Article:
As I have traveled the developing world on medical missions I have often had to reinvent ways to do the things I take for granted in my sophisticated operating room, such as reassembling an anesthesia machine that fell apart right after intubation (see this story here) or improvising PEEP from some suction tubing and a bottle of water. (see that story here)
But being able to improvise is just as important in the settings of the more modern hospital. Continue reading
Last weekend I spent time with the charity group Healing Little Heroes at the San Diego Rady’s Children’s Hospital, and Ronald McDonald House. The mission of Healing Little Heroes Foundation is to help pediatric patients in hospitals and outpatient settings to heal emotionally and mentally by appearing as Superheroes. My good friend, and general surgeon, Justin Wu, dressed below as Darth Vader, set up the Foundation.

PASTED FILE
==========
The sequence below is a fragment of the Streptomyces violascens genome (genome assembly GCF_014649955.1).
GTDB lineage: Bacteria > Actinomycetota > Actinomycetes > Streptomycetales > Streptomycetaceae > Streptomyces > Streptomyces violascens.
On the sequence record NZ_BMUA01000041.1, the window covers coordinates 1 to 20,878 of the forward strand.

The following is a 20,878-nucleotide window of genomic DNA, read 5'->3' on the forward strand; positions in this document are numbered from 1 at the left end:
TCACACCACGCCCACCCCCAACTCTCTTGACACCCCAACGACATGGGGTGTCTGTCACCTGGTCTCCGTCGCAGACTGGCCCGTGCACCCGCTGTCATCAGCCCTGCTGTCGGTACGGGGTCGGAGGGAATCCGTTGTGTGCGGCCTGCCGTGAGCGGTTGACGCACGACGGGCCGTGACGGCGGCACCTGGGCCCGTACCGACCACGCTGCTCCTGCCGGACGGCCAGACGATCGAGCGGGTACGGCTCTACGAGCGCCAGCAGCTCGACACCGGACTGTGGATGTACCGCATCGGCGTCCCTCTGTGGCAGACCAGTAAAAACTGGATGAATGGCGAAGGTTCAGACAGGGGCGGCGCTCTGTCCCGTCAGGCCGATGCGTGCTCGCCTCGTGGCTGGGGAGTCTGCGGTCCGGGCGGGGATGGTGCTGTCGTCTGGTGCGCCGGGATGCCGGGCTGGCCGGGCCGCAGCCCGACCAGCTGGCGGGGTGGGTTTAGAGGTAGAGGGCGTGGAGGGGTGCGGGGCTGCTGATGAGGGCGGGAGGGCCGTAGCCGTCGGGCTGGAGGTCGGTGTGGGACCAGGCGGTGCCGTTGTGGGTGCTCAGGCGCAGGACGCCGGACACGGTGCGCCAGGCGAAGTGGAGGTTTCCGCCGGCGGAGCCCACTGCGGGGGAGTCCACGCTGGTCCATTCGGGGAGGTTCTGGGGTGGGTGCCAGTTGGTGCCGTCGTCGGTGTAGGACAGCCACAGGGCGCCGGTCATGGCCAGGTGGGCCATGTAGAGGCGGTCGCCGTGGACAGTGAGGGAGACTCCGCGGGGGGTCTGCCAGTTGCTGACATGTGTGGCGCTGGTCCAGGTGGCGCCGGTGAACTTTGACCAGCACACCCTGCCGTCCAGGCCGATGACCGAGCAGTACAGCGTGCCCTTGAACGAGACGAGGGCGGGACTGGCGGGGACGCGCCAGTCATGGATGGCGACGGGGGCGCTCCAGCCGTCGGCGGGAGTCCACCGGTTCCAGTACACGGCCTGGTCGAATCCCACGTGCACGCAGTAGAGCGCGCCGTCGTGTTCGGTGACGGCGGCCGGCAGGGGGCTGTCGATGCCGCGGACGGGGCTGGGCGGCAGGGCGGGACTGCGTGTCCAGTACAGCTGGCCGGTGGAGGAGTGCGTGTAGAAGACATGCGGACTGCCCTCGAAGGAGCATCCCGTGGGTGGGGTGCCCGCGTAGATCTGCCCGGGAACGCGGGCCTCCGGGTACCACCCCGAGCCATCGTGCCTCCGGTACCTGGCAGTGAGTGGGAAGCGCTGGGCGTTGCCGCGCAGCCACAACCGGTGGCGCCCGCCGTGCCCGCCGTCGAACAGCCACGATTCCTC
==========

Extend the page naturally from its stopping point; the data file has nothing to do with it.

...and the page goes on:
On this day we arrived in full Star Wars costumes to entertain the kids and their families. I’m dressed as Queen Amidala. Which brings me to the topic of today’s conversation. Can hairstyle impact your intubation or even your anesthetic management? The answer is yes. There is no question that if Queen Amidala needed emergency intubation, that her hairstyle would get in the way. Continue reading
During intubation, any liquid in the mouth that obscures the view of larynx not only hinders visualization, it risks aspiration. We’re used to being able to rapidly suction the mouth clear or secretions, blood, or vomit and then have a clear view of the larynx. But sometimes, either because of continued profuse airway bleeding or massive emesis, fluid continues to accumulate while we’re watching. How can you manage this situation and successfully intubate? Here I describe two cases, one involving blood and the other massive emesis, that required intubation through a large puddle of fluid. I offer tips and tricks to assist you in your future emergency management. Continue reading
Pediatric drug errors are unfortunately common. The literature states that medication errors occur in 5% to 27% of all pediatric medication orders, a very sobering number. Considering that many of these errors occur in the smallest, and therefore most vulnerable, of our little patients, the potential impact is especially great.